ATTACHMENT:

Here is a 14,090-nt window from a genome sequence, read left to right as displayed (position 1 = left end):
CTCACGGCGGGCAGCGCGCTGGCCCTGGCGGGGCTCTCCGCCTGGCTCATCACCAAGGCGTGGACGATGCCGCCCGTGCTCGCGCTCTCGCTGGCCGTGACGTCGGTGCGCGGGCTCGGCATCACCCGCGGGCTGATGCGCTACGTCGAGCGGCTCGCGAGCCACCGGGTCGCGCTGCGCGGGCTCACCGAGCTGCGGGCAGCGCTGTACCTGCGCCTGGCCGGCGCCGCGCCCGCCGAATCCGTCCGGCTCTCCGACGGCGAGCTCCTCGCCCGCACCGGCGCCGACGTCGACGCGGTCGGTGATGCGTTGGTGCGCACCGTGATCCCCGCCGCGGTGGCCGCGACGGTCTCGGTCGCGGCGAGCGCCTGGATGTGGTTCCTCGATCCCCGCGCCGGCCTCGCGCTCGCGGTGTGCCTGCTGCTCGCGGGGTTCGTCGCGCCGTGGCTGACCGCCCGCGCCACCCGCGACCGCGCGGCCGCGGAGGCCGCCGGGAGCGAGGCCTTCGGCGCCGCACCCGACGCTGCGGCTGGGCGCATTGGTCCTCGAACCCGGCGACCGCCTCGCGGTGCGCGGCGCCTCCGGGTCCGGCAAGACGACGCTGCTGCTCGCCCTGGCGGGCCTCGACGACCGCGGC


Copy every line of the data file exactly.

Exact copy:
Here is a 14,090-nt window from a genome sequence, read left to right as displayed (position 1 = left end):
CTCACGGCGGGCAGCGCGCTGGCCCTGGCGGGGCTCTCCGCCTGGCTCATCACCAAGGCGTGGACGATGCCGCCCGTGCTCGCGCTCTCGCTGGCCGTGACGTCGGTGCGCGGGCTCGGCATCACCCGCGGGCTGATGCGCTACGTCGAGCGGCTCGCGAGCCACCGGGTCGCGCTGCGCGGGCTCACCGAGCTGCGGGCAGCGCTGTACCTGCGCCTGGCCGGCGCCGCGCCCGCCGAATCCGTCCGGCTCTCCGACGGCGAGCTCCTCGCCCGCACCGGCGCCGACGTCGACGCGGTCGGTGATGCGTTGGTGCGCACCGTGATCCCCGCCGCGGTGGCCGCGACGGTCTCGGTCGCGGCGAGCGCCTGGATGTGGTTCCTCGATCCCCGCGCCGGCCTCGCGCTCGCGGTGTGCCTGCTGCTCGCGGGGTTCGTCGCGCCGTGGCTGACCGCCCGCGCCACCCGCGACCGCGCGGCCGCGGAGGCCGCCGGGAGCGAGGCCTTCGGCGCCGCACCCGACGCTGCGGCTGGGCGCATTGGTCCTCGAACCCGGCGACCGCCTCGCGGTGCGCGGCGCCTCCGGGTCCGGCAAGACGACGCTGCTGCTCGCCCTGGCGGGCCTCGACGACCGCGGC